Insurance When You're Pregnant: FAQ

The Affordable Care Act makes it easier for pregnant women to get insurance to help pay for the medical care they need.

Can a health plan refuse to let me enroll because I'm pregnant?

No. In the past, insurance companies could turn you down if you applied for coverage while you were pregnant. At that time, many health plans considered pregnancy a pre-existing condition.

Health plans can no longer deny you coverage if you are pregnant. That's true whether you get insurance through your employer or buy it on your own.

What's more, health plans cannot charge you more to have a policy because you are pregnant. An insurance company can't increase your premium based on your sex or health condition. A premium is the amount you pay each month to have insurance.

How can I get health insurance while I'm pregnant?

First, see if your employer -- or your partner’s employer -- offers health insurance. You will probably get the most coverage at the best price from a health plan offered by an employer. That's partly because most employers share the cost of insurance premiums with employees.

You can also shop for coverage in the health insurance Marketplace, which is also called an exchange. You may also qualify for Medicaid in your state if your income is low.

In the marketplace, you can:

  • Compare health plans side by side
  • See if your income is in the range to qualify you for financial help from the government, which will lower the cost of your insurance premiums; you may also qualify for lower out-of-pocket costs, such as deductibles, copays, and coinsurance.

You must enroll in a health plan during the open enrollment period, set by either the employer for employer coverage or the federal government for Marketplace coverage. You may qualify for a special open enrollment period if you have a “life event” such as losing other health coverage or moving to a new state. Unfortunately, pregnancy is not one of the life events which qualify you for a special open enrollment period. However, having a baby (or adopting a child) is. So once you give birth, you can shop for insurance and enroll in a plan even if you missed the open enrollment period. If your income qualifies you for Medicaid, you can enroll at any time during the year.

You can also shop for coverage outside the government-run Marketplaces, but you must buy a Marketplace plan in order to qualify for financial help to lower the cost of premiums or out-of-pocket costs.

 

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Will I get the same coverage no matter which state I live in or which plan I choose?

Not necessarily. The law requires most private health plans to help pay for a basic set of 10 essential health benefits, including maternity and newborn care. But the details of what each plan will cover depends on two things:

  • Where you live. Your health plan choices will vary from one state to another, and even within the same state in different zip codes.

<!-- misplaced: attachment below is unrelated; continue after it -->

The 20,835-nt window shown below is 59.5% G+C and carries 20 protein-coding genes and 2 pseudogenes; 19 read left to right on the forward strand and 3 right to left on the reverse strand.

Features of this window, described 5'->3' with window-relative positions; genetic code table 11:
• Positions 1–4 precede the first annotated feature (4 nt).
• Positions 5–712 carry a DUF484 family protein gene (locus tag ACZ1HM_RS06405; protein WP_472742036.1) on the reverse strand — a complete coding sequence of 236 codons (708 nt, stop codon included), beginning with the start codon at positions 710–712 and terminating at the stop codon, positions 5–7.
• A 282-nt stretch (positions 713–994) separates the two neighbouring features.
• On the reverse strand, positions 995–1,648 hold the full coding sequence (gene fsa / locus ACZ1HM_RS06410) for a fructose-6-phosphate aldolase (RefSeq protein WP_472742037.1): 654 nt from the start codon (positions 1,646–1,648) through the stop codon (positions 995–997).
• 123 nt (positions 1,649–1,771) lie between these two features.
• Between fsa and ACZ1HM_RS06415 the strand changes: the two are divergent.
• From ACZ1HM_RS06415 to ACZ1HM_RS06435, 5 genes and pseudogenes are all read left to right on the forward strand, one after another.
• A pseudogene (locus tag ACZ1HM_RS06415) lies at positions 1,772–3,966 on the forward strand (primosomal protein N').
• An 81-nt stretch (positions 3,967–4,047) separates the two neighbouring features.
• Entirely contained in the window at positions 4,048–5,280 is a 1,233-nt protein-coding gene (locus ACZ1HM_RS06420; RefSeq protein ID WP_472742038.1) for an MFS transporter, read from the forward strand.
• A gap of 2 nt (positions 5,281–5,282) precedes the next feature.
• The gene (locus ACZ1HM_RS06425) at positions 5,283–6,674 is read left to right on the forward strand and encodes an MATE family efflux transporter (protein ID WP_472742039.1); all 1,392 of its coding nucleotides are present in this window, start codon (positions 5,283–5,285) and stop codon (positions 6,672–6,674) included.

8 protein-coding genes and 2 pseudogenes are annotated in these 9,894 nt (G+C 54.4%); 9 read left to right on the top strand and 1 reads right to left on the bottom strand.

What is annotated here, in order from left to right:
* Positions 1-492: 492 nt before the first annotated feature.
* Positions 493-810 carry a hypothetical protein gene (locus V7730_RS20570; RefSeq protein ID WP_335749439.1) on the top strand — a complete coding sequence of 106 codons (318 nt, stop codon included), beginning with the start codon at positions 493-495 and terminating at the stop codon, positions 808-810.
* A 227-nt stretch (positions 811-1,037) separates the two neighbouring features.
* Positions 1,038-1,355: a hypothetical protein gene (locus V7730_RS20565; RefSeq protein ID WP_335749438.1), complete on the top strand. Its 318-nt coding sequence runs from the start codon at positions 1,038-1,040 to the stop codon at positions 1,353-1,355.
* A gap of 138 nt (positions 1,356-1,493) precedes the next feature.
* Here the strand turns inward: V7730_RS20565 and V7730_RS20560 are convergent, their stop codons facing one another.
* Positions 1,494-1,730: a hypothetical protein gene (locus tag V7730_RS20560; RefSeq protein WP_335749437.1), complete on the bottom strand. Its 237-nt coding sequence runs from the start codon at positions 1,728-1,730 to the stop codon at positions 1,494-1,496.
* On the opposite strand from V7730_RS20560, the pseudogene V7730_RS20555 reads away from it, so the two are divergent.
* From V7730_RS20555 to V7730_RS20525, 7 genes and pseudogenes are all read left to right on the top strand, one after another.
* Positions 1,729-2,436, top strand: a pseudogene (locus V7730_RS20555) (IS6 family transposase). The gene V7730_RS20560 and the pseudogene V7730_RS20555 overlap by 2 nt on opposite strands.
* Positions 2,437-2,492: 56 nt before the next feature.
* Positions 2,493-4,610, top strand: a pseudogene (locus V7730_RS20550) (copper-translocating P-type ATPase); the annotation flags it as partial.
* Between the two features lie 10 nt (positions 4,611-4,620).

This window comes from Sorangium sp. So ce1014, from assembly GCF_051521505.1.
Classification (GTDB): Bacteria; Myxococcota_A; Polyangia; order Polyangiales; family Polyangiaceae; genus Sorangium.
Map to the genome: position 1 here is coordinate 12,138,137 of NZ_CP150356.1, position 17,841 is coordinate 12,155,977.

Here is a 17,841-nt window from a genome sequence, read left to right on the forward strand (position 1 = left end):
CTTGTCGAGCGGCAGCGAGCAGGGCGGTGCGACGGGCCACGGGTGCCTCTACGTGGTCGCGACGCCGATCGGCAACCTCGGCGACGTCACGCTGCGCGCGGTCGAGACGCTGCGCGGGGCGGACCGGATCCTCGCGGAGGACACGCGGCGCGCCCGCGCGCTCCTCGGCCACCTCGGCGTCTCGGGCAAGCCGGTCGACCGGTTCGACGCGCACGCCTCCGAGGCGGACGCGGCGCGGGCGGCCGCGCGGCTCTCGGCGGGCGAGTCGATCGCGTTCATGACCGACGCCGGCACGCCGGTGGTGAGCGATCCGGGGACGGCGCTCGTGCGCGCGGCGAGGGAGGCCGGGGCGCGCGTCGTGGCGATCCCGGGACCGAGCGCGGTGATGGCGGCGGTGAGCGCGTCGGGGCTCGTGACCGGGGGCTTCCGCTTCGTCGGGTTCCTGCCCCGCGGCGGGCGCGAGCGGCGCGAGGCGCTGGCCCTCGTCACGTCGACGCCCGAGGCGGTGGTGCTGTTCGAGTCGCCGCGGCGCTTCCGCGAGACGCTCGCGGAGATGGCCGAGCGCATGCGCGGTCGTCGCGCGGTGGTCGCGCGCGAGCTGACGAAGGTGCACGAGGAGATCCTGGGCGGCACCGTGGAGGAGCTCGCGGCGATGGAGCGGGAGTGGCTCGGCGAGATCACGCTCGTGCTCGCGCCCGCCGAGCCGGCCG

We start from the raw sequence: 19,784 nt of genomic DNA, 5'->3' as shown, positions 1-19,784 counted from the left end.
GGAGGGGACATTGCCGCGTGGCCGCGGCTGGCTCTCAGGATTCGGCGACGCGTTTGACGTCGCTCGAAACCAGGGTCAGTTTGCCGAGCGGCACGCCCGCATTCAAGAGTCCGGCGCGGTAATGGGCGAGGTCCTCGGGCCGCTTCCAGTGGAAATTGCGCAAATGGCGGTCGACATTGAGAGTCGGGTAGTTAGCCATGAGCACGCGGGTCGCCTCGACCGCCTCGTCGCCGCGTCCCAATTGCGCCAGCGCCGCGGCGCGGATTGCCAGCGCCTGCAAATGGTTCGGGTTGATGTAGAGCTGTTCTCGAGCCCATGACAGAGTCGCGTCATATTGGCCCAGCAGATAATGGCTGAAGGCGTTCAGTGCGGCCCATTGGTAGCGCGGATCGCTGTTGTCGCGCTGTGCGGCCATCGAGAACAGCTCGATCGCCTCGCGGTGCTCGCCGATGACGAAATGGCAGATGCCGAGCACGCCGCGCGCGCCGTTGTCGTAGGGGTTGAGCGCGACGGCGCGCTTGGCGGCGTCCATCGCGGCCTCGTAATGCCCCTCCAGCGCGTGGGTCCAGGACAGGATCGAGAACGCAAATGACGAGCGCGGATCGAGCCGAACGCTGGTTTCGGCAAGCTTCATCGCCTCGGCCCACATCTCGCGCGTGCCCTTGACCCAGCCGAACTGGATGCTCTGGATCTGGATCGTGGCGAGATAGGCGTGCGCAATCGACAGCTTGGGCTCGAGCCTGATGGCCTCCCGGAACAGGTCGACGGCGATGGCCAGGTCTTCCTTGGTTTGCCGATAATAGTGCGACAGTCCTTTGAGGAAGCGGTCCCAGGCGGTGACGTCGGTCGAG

• Which health plan you choose. Although all plans must cover the 10 essential health benefits, the details of how services are covered can vary; for example, all plans must help pay for prescription drugs, but one plan may cover the brand of medication you use while another does not.

Make sure you carefully review your health plan’s summary of benefits, especially to see the specific set of prenatal and maternity services it covers.

 

What prenatal care can I expect to be covered by my health plan during my pregnancy?

All health plans must cover certain preventive care with no out-of-pocket cost to you at the time of the visit. The exception is grandfathered health plans -- those that were in existence before March 23, 2010, and that haven’t made significant changes to their benefits and costs. They do not have to comply with this part of the law. Contact your insurance company or your employer to find out whether your plan is grandfathered.

These services are  listed roughly in the order you would need them over the course of your pregnancy.

  • Testing and counseling for sexually transmitted diseases, including HIV
  • Testing for a blood condition known as Rh incompatibility
  • Folic acid supplements, which help protect your baby from certain birth defects (with a prescription)
  • A wide range of prenatal tests, including anemia screening and screening for urinary tract infections
  • Testing for gestational diabetes
  • Screening and help to quit tobacco use
  • Labor and delivery costs, including your hospital stay
  • Breastfeeding counseling and equipment
  • Birth control after you've had your baby

What's covered for maternity care can vary from plan to plan. That's true if you get insurance through your work or buy it yourself. So for any plan you are considering, review the details of the plan’s summary of benefits or call the insurance company for more information.